Video Counselling.....

A brief introduction for people new to Skype

I can fully appreciate that people are busy with family and work life that it may be difficult to fit in time for therapy. The travel time in some cases can stretch out an hour session to perhaps a couple of hours away from home. It is because of this I have incorporated both telephone and video counselling into my practice.
With telephone counselling it enables you to be counselled at a mutually beneficial time from the comfort of your own home or quiet space. Similarly with video this allows similar but with the opportunity for you to still work with me face to face, so to speak, should you wish to.
Both these methods would be discussed and agreed in advance with payment also taken in advance either by Paypal or bank transfer.
The fees are from £45.00 per hour session for both telephone and video counselling. .
The advantage of video counselling is that you are not restricted to just seeing a counsellor who lives in your area. You can have a virtual one to one session with anyone in the country or, if you feel the need, the world.
It saves you time and money. No more travelling times or expenses and you can see your counsellor from the familiar surroundings of your home. This can be extremely beneficial for those of limited mobility or who may live in remote areas.
People who have used video counselling have stated that it is beneficial as it suits there individual needs.
Finally, the same rules of confidentiality still apply as it would in a one to one therapy session.
Video counselling is not suitable for those who are at risk of suicide, in acute crisis, or have serious mental health issues; there are limits to what a counsellor can do remotely. In such cases, your GP is always your first port of call.
For your safety, check that your counsellor is experienced and properly accredited. In the UK, the main accrediting bodies for counsellors and psychotherapists are the United Kingdom Council for Psychotherapy (UKCP) and the British Association for Counselling & Psychotherapy (BACP). The lead accrediting body for cognitive behaviour therapists is the British Association for Behavioural & Cognitive Psychotherapies (BABCP). Clinical and counselling psychologists are registered with the British Psychological Society (BPS). Your counsellor’s literature/website will say which professional body they belong to, and you can go online and check they are on the register. Counsellors working via video are bound by the codes of ethics of their professional accrediting organisation, same as in face-to-face work. Many have specific training in online counselling.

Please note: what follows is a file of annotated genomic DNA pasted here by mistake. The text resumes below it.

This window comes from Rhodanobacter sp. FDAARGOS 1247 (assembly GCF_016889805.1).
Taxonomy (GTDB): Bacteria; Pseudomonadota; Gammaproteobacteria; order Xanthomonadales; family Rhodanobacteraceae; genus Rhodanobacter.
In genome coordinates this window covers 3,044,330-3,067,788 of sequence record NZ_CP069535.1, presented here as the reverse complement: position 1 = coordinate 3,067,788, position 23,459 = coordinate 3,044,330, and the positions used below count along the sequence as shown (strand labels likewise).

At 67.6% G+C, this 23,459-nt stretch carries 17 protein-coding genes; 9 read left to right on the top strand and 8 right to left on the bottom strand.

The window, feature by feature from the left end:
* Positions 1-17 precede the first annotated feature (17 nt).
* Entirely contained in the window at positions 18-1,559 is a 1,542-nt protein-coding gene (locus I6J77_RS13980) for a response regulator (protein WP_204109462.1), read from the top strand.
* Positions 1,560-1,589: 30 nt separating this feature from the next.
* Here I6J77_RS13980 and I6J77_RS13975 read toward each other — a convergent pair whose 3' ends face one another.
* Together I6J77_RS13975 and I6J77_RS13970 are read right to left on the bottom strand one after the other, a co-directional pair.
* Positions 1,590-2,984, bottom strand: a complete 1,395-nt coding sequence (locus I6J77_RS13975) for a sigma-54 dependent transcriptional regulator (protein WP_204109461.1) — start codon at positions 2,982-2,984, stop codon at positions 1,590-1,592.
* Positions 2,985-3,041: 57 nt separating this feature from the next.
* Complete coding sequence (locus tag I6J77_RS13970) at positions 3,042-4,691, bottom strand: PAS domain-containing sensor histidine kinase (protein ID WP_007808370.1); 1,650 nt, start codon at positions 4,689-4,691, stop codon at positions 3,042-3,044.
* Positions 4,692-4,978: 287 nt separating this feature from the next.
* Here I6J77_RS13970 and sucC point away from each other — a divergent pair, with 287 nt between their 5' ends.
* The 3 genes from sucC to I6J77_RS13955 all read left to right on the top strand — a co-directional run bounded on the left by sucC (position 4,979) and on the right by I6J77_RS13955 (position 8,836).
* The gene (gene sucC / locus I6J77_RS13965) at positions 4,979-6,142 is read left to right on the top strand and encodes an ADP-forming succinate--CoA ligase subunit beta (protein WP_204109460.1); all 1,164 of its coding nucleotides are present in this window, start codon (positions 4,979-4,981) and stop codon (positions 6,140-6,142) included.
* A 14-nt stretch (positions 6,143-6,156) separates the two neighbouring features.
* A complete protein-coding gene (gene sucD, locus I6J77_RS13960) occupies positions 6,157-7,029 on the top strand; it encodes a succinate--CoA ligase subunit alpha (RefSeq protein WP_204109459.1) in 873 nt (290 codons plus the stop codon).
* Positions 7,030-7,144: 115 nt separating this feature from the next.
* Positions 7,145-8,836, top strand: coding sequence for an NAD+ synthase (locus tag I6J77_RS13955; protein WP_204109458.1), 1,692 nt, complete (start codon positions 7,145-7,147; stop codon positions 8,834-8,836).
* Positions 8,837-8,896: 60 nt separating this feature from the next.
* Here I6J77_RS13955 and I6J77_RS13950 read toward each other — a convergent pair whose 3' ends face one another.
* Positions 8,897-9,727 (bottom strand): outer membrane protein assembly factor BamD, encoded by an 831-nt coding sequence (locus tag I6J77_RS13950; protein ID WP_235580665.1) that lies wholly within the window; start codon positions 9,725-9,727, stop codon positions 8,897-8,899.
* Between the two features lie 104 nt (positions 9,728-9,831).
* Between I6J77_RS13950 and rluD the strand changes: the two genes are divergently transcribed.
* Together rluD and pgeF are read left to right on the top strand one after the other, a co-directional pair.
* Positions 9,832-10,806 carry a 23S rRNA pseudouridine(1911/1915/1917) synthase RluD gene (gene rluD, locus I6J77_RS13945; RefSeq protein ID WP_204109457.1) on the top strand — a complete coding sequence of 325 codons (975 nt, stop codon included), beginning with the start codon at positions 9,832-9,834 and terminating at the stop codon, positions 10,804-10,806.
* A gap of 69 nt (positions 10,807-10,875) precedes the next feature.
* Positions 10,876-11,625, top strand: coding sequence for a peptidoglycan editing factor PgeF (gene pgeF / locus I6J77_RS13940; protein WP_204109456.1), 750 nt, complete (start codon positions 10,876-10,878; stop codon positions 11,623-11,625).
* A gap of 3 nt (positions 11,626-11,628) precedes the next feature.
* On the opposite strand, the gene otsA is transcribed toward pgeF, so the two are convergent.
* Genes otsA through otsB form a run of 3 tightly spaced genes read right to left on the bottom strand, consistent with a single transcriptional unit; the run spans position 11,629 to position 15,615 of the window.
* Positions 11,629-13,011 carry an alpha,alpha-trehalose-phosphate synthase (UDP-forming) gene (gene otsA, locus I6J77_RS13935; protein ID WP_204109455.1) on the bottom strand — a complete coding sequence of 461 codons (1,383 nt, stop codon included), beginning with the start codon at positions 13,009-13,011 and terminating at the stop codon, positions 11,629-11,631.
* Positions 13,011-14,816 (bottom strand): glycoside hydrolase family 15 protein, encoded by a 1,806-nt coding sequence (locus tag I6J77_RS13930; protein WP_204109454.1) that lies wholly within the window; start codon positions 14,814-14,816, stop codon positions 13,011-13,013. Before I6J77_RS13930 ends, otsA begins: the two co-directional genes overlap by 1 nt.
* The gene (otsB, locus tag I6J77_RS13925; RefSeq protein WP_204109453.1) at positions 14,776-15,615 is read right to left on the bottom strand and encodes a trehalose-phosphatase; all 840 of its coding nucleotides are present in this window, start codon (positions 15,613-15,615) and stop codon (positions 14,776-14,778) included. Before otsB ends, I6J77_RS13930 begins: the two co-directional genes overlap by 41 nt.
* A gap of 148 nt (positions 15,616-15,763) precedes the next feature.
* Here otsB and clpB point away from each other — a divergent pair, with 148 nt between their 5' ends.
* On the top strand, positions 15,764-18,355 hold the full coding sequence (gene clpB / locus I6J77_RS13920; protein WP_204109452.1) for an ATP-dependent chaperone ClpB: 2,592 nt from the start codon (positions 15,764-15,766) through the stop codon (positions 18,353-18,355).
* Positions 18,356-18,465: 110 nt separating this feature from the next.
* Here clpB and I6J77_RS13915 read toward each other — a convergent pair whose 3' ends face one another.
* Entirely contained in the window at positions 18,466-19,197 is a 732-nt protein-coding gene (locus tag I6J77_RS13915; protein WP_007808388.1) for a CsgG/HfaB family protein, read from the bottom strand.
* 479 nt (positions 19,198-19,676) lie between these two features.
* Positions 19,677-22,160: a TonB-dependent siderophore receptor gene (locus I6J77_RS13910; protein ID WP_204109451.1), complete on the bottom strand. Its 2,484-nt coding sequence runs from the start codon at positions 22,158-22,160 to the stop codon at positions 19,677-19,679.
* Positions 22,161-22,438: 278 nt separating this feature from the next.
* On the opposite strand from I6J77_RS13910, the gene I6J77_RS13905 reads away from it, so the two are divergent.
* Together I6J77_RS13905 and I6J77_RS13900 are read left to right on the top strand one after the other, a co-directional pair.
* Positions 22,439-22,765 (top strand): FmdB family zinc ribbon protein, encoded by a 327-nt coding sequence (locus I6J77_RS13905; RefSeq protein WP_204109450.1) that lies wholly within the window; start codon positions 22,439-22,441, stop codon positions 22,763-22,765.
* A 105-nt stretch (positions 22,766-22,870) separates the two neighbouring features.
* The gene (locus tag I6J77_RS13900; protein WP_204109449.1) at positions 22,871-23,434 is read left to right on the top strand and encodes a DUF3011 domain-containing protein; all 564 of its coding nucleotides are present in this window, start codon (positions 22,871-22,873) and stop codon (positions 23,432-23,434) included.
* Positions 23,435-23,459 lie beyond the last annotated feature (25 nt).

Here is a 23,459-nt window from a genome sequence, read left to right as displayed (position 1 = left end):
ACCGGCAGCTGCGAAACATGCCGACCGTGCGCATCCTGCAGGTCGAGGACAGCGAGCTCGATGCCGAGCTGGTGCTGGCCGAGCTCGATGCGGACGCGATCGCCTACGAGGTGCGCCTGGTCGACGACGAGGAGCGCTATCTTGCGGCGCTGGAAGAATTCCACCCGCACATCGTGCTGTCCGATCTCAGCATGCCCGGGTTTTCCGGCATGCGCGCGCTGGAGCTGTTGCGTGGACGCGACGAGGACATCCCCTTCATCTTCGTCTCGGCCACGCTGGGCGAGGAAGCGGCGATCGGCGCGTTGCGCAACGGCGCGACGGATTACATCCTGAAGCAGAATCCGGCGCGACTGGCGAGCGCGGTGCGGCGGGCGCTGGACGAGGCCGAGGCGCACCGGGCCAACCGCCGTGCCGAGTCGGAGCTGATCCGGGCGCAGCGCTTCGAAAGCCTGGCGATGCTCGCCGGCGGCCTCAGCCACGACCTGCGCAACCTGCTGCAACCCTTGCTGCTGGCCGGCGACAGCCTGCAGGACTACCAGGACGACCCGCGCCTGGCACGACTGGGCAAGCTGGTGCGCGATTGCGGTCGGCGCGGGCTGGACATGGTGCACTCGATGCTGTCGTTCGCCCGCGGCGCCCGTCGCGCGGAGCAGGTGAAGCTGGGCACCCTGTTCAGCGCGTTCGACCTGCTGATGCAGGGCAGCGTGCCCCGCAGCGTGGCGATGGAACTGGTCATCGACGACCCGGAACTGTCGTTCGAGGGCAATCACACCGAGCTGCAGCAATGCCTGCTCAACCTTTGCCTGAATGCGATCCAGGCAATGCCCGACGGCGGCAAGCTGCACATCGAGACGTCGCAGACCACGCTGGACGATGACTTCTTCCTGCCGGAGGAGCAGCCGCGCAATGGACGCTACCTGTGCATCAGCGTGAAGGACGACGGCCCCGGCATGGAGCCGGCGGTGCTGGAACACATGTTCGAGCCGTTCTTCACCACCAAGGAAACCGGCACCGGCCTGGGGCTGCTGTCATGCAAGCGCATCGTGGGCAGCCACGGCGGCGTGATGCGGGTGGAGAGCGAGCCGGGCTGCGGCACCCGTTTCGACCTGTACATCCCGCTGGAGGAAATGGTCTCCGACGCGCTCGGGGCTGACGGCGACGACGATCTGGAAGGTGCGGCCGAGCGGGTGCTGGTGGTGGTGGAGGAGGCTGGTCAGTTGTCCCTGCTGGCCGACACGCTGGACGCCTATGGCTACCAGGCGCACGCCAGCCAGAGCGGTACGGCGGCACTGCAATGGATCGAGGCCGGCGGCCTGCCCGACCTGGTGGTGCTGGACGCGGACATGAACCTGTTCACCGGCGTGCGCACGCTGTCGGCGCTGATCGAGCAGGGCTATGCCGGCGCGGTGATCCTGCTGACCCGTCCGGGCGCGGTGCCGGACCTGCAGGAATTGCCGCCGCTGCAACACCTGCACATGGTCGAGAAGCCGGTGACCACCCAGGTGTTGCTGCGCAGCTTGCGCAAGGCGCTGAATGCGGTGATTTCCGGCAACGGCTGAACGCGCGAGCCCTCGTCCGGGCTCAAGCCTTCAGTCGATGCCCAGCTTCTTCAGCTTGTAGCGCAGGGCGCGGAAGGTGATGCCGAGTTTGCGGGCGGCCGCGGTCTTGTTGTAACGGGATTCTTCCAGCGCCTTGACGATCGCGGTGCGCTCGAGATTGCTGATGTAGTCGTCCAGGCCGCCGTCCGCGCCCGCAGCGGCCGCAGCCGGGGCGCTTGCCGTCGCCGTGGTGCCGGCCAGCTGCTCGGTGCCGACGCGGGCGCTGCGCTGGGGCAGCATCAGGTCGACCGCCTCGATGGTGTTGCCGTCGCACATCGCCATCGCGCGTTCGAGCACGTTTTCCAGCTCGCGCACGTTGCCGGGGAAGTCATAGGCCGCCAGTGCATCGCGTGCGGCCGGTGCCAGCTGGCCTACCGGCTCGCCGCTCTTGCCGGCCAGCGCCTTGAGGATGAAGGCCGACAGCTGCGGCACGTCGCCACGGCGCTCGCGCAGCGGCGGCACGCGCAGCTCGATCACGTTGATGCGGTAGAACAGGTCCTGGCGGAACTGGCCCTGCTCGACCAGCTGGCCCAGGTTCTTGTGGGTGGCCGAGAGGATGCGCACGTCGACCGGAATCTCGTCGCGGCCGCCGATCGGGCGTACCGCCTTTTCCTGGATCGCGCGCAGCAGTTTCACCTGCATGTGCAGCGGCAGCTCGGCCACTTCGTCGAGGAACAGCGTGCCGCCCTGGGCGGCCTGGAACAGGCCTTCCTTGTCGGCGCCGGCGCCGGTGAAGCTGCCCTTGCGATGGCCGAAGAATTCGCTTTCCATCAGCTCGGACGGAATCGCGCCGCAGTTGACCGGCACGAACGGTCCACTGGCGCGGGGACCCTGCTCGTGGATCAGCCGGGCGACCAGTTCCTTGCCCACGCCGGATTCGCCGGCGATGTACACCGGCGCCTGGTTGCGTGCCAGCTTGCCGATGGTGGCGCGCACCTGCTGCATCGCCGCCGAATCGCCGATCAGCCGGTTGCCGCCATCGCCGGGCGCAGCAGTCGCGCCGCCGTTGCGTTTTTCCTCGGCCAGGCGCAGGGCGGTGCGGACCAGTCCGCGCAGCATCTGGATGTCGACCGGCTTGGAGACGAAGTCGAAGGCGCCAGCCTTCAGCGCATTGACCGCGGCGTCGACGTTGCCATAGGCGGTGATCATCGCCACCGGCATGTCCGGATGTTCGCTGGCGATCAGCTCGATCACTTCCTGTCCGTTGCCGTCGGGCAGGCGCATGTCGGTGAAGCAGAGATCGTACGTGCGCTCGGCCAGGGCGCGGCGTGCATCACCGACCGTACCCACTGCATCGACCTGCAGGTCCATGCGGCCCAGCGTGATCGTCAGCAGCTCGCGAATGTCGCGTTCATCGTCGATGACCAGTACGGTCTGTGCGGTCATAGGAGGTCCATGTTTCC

If you’re interested in counsellors outside the UK, finding a professionally accredited practitioner is more complex as titles and qualifications can be different from those in Britain. Find out as much as you can about that country’s professional counselling bodies and the therapist you’ve chosen before you commit to sessions.
Different counsellors will request different personal information from you depending on their way of working. Some will require just your name, address and phone number, while others may also ask for your GP’s details. Certain counsellors may allow you to remain anonymous and use the video microphone as you would a telephone (this is also free), rather than have both your faces onscreen.
For videocounselling, you need a high-speed broadband connection, plus a web cam and microphone on your computer. These can be purchased fairly inexpensively if your machine doesn’t have them. In the initial online meeting, you and your prospective counsellor will check that you have a sufficiently good internet connection for counselling to take place. If one of you is only seeing the other’s face in pixelated form, counselling online will be a struggle.
You have to ensure you can be online at the appointed time, in a quiet space where you won’t be interrupted or overheard.
Bear in mind there is always going to be a risk of the technology failing, which would be especially alarming if it occurred at a critical point in the session. You and your counsellor will agree what to do in the event of a technical glitch.
While not occupying the same physical space as their counsellor will be part of the appeal for some people, others might find it disconcerting. There is no handshake when you first meet and at the end of a course of therapy, no taking the therapist’s tissues at emotional moments, and no settling into the familiar chair in your counsellor’s room each week.
Video counselling isn’t for everyone. If you don’t feel it’s working after a few sessions, you and your counsellor might conclude that you need a different type of help.